As my 20s pass me by faster than I’d like, I’m always looking for effective ways to stay healthy and fit. Spoiler alert: it doesn’t get easier with age. In high school, I was constantly training for whatever sport was in season and maintaining that fitness in the offseason.
If I didn’t, I wouldn’t play. I wanted to play, so this necessity of training became routine — a lifestyle, really — and began to come naturally. Strength training, resistance training, aerobic and cardio training — I did all of it.
High School Training
I took comfort in knowing that I wasn’t alone in my training. My teammates were in the trenches with me, working their asses off to achieve the same goal as I was. We wanted to perform at the highest individual level to ultimately have success as a team. Each player internalized a sense of accountability and a natural desire to challenge oneself and other players alike.
That’s what I miss the most about the concept of training – the end game. I miss the camaraderie I had with my teammates and the rewards that came as a result of the hard work.
As high school sports passed, most of us realized we weren’t going to be competing athletically at the next level. Even if we played organized sports in college, we understood that we probably wouldn’t be moving on to play professionally. It’s tough to admit this, so naturally there is an odd transition period. We still maintained the baseline athleticism and skills that we worked all those years to develop, as well as our passion to utilize them. Only now, we had a different platform and different reasons to do so.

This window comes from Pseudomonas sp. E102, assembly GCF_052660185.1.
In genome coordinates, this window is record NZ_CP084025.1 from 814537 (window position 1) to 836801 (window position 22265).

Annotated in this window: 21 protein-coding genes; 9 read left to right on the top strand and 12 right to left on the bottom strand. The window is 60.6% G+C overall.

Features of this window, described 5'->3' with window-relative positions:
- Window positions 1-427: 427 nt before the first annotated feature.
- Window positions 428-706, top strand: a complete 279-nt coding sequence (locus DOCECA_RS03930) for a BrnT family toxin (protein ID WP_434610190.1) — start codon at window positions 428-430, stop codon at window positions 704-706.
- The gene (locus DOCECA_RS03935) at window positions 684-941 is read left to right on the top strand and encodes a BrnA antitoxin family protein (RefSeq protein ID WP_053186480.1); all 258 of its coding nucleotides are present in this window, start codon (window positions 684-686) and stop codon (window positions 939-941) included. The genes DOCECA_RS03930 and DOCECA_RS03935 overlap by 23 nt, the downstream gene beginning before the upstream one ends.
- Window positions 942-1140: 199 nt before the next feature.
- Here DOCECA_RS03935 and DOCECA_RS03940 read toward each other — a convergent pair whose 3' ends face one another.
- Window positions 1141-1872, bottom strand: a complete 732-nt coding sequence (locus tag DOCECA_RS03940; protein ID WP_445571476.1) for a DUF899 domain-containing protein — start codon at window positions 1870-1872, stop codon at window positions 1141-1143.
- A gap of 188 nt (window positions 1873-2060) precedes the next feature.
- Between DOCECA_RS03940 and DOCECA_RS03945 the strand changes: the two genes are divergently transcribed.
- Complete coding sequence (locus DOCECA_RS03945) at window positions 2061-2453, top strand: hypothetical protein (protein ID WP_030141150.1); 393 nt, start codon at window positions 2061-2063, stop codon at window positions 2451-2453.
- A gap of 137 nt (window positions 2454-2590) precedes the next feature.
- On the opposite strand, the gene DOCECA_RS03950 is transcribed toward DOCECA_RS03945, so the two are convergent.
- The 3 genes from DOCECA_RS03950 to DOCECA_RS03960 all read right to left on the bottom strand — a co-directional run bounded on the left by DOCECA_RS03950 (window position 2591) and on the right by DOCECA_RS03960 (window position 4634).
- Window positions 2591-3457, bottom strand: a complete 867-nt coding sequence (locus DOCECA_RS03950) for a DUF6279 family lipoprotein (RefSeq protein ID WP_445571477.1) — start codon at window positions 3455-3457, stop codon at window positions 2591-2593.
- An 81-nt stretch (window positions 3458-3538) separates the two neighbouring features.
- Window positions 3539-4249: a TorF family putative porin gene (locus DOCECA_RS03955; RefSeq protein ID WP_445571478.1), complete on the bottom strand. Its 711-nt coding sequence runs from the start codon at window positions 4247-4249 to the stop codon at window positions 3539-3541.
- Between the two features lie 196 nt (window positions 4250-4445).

Many of the aforementioned feelings and desires were satisfied playing intramural sports. We all wanted to compete for that coveted t-shirt, and enjoyed the camaraderie and competition along the way. Perhaps our motivation for training and staying in shape was to increases our chances with significant others. Or, maybe we were just determined to prove that we wouldn’t gain the freshmen 15. Regardless, we all had enough incentive in those years to work out and stay in shape (at least to some capacity).
Side note: if you are someone that didn’t grow up participating in athletics, training, or daily exercise in general, but decided to pick it up recently (for any number of your own reasons) the below applies to you as well.
Training, working out, exercise — whatever you want to call it, is harder to do now. It just is. There aren’t quite the same motivations from which to pull. The fact that there is no longer a win/loss column, no more titles and seemingly, no tangible reward, makes it more difficult to instill fitness into our daily routines. Also, we certainly don’t have the same amount of free time. Many of us work fulltime jobs and have other priorities and responsibilities in our lives.
The gym routine can get monotonous.You feel like you can only “switch it up” so many times to challenge yourself and work different muscles before you end up circling back. The thing is, most of the time, you really are working by yourself. It’s tough enough to set aside daily exercise time without relying on others to join you — motivation is lost and laziness sets in. All of that being said, it is absolutely possible to maintain your health and fitness. No excuses.